Photo taken on June 5, shows the Ocean Conference at the United Nations headquarters in New York. Representatives from some 85 countries attended the five-day conference, which would focus on the targets outlined in the 2030 Agenda for Sustainable Development, adopted by Governments in 2015, the organizers said. (Xinhua/Li Muzi)
UNITED NATIONS, June 9 (Xinhua) -- The 193 UN member states agreed Friday on a set of measures to cope with a variety of ocean problems ranging from marine pollution, illegal fisheries to ocean acidification.
The measures include implementing long-term strategies to reduce the use of plastics and microplastics, tackle sea-level rise and address harmful impacts of climate change on the ocean, according to a document called "Our Ocean, Our Future: Call for Action" passed at the first-ever UN Ocean Conference.
UN General Assembly President Peter Thomson said that the conference is in support of the sustainable development goal 14: conserve and sustainably use the oceans, seas and marine resources.
"It is about changing those bad habits (and) righting the wrongs that humanity has done to the ocean so that we can stop the cycle of decline that the ocean has in and return it to a healthy state," he told Xinhua in an interview.
Noting that ocean plastics and microplastics are posing a grave threat, Thomson said measures should be taken to prevent plastics from getting into the ocean, recycle them and stop using single-use plastics anymore.
Statistics show that each year, more than 8 million metric tons plastic end up in oceans. By the year of 2050, oceans will have more plastic than fish if present trends are not addressed, according to estimates.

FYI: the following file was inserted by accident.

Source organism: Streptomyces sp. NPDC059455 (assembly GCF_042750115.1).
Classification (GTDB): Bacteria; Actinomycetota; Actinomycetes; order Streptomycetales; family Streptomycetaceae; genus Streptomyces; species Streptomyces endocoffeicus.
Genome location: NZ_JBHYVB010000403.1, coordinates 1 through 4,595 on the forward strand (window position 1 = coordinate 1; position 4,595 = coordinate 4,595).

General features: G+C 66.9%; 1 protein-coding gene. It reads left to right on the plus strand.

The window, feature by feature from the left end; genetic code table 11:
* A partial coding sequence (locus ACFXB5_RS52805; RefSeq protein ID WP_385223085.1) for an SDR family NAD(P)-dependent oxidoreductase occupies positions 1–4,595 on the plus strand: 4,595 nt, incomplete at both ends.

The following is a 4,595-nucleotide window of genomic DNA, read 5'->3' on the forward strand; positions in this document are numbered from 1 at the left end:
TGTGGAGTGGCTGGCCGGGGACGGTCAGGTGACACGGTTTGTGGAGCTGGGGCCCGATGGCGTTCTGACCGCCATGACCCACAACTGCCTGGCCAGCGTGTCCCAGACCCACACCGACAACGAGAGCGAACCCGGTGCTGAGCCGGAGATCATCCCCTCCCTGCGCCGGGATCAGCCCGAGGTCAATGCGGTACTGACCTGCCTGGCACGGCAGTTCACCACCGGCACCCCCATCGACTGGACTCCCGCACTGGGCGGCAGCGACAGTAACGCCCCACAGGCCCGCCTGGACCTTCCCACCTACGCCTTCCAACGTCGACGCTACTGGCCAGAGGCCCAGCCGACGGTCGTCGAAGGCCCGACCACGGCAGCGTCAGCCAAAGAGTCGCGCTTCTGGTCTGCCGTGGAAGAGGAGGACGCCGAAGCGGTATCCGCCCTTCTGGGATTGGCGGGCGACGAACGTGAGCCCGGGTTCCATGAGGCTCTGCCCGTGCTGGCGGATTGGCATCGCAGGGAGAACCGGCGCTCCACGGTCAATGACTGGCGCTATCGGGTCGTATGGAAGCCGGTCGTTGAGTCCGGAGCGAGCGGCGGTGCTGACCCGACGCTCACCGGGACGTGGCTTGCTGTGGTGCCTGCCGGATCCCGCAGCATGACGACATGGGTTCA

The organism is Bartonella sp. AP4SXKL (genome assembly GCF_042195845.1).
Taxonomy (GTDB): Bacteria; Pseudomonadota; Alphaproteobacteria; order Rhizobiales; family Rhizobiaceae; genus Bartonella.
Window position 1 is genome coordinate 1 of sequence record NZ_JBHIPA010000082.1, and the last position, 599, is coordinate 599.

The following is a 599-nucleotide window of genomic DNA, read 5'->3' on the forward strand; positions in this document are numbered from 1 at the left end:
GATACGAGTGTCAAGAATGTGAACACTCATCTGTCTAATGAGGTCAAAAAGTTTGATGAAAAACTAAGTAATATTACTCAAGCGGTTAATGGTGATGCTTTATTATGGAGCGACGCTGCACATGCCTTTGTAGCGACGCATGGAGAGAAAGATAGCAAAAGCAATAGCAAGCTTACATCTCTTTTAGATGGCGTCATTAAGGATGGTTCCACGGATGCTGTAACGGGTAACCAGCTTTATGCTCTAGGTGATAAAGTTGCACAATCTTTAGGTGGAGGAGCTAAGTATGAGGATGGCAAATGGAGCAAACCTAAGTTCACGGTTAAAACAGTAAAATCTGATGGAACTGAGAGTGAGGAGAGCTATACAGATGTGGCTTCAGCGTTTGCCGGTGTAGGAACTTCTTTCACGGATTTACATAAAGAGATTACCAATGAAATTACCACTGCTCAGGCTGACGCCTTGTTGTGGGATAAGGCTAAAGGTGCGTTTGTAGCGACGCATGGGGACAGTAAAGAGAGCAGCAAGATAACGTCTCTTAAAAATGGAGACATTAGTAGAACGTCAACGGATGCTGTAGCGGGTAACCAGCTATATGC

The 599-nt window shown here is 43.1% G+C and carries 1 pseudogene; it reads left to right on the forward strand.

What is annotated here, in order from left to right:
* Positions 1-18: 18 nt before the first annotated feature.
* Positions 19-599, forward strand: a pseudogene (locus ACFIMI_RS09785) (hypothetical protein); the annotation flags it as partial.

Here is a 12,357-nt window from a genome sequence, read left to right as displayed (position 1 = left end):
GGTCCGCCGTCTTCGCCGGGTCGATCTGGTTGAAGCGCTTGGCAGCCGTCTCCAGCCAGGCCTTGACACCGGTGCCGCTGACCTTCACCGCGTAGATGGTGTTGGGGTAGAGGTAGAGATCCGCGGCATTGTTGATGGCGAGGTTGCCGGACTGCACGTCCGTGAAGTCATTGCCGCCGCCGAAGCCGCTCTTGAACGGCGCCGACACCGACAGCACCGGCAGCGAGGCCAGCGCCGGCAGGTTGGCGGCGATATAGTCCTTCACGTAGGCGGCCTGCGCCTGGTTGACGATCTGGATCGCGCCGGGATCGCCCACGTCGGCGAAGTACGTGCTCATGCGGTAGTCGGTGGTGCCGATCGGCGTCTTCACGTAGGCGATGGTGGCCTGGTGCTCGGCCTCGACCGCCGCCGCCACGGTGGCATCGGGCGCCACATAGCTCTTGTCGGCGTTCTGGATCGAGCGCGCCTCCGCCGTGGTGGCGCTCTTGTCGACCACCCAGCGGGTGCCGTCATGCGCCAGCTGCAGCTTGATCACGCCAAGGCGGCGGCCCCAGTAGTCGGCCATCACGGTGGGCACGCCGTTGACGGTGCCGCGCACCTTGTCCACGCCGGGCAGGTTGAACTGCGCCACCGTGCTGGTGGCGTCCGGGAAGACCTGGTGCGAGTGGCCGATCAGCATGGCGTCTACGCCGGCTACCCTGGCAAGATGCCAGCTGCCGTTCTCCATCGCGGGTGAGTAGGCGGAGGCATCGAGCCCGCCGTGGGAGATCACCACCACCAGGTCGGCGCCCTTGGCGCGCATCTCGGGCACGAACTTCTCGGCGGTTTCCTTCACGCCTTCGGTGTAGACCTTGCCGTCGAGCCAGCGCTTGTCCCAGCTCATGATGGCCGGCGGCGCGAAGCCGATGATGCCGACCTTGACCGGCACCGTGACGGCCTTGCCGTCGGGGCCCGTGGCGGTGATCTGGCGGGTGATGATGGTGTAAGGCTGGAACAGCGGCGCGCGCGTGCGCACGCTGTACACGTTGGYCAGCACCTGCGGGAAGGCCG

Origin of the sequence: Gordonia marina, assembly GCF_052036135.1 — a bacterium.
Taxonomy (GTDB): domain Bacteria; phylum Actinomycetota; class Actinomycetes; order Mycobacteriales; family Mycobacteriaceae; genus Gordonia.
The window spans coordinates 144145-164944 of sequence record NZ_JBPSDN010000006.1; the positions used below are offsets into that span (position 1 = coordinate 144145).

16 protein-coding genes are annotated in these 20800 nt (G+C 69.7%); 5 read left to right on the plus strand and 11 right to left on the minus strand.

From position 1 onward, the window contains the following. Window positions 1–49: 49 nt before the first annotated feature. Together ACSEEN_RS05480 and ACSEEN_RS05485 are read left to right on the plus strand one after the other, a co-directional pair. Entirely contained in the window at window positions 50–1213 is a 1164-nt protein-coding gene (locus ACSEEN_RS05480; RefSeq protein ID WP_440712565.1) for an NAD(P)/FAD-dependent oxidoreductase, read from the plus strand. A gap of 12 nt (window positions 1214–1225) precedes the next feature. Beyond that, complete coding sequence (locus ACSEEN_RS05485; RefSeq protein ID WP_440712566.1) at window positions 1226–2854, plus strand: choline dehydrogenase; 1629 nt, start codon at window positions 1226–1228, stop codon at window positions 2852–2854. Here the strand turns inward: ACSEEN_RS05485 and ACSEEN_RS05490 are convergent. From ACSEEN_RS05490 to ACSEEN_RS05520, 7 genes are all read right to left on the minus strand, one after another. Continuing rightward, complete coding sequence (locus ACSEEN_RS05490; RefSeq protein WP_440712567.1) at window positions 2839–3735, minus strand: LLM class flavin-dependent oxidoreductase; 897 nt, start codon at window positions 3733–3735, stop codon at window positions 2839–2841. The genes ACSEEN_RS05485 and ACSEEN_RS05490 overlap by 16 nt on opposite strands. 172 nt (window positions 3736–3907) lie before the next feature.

"There are more micro-plastics in the oceans now than there are stars in the sky," noted Thomson. "It's destroying the wildlife of the ocean, and it may also be destroying us."
Among the outcome of the UN Ocean Conference are voluntary commitments submitted by the member states. China has submitted five commitments on marine protection, disaster prevention, sustainable ocean economy, as well as on regional and international cooperation in the area of oceans and seas.
According to the documents, China has promised to promote transformation and upgrading of its traditional marine industries like marine fishery and offshore oil and gas industries. China has also made the commitment that by 2020, the water quality of 70 percent offshore sea can be improved.
Thomson said he has discussed with officials of China's State Oceanic Administration on a range of ocean issues.
He said that he is impressed by the proactive measures taken by China in dealing with marine pollution and marine consumption and that he is willing to work with China to promote the idea of sustainable ocean economy.
Moreover, Thomson said that addressing the issue of the ocean requires efforts not only from governments but also contributions from the private sector, academia, and non-governmental organizations.
"Obviously we are part of the equation. The equation requires humanities as a whole," he said.